The Bechdel test for television and film is nothing new. It doesn’t demand an intangible standard like requiring all movies to have lead female characters, or pushes male writers and directors to go in depth on female character development. It’s plain and simple.
The comic strip originally published by artist Allison Bechdel in 1985 has three basic rules: it has to have two named female characters, the two female characters have to talk to each other, and lastly their conversation has to pertain to anything other than men.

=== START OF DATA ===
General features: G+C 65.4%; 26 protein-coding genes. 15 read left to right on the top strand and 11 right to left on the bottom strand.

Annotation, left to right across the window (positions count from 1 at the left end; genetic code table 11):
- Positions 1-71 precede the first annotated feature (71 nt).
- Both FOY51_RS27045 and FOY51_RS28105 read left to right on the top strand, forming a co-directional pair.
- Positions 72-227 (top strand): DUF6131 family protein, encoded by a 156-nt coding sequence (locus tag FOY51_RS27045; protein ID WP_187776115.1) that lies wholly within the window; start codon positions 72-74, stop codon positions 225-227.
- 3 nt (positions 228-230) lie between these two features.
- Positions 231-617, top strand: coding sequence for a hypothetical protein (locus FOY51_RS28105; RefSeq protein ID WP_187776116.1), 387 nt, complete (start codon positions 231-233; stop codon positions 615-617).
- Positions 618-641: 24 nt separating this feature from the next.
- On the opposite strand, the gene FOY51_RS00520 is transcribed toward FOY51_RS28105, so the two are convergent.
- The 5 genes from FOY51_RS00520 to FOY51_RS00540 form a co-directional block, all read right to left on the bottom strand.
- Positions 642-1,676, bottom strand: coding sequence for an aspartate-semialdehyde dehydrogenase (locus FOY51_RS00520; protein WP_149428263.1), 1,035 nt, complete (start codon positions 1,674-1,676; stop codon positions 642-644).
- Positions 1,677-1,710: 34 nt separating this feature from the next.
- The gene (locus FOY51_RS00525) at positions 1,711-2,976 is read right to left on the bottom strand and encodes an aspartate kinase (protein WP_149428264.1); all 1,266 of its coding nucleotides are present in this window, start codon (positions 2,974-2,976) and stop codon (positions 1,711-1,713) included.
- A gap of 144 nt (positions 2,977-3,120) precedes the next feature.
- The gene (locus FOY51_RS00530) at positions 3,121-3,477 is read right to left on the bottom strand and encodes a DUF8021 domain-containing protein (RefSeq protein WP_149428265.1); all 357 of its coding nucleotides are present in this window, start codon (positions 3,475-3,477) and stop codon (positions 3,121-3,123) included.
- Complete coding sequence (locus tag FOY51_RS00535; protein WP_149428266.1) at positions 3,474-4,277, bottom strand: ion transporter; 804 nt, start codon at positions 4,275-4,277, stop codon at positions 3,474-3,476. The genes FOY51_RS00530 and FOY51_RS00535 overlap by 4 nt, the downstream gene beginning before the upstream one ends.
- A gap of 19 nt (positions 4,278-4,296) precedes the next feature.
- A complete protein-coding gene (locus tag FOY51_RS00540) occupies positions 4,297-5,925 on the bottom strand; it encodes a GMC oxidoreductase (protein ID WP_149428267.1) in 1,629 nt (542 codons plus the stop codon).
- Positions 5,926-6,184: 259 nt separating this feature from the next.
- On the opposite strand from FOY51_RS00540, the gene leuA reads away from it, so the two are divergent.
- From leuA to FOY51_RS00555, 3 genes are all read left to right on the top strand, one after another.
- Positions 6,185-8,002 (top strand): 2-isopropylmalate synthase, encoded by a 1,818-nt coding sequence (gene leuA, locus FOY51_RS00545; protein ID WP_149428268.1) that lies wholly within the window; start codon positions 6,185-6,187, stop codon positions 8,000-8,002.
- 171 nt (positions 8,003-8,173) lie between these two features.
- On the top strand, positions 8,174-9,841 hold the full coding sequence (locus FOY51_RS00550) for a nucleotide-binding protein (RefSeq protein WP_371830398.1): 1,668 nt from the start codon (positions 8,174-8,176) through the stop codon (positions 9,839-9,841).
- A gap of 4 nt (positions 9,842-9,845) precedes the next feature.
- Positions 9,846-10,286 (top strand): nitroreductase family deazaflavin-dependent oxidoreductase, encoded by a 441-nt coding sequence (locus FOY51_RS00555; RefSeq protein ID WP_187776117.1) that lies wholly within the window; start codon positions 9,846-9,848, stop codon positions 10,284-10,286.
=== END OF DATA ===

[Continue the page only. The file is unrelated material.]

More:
The Center for the Study of Women in Film reported this year that women accounted for merely 28 percent of the television industry including writers, directors, executive producers and cinematographers. On camera women held 15 percent of protagonist roles and 30 percent of speaking roles.
These figures are steadily rising. In fact since 2010 at least one female driven movie made reached the top 5 in box office records.
The test has opened a dialogue about women in film, but it’s time to give it a rest. The world is ready for deeper female characters and a tougher test for female equality.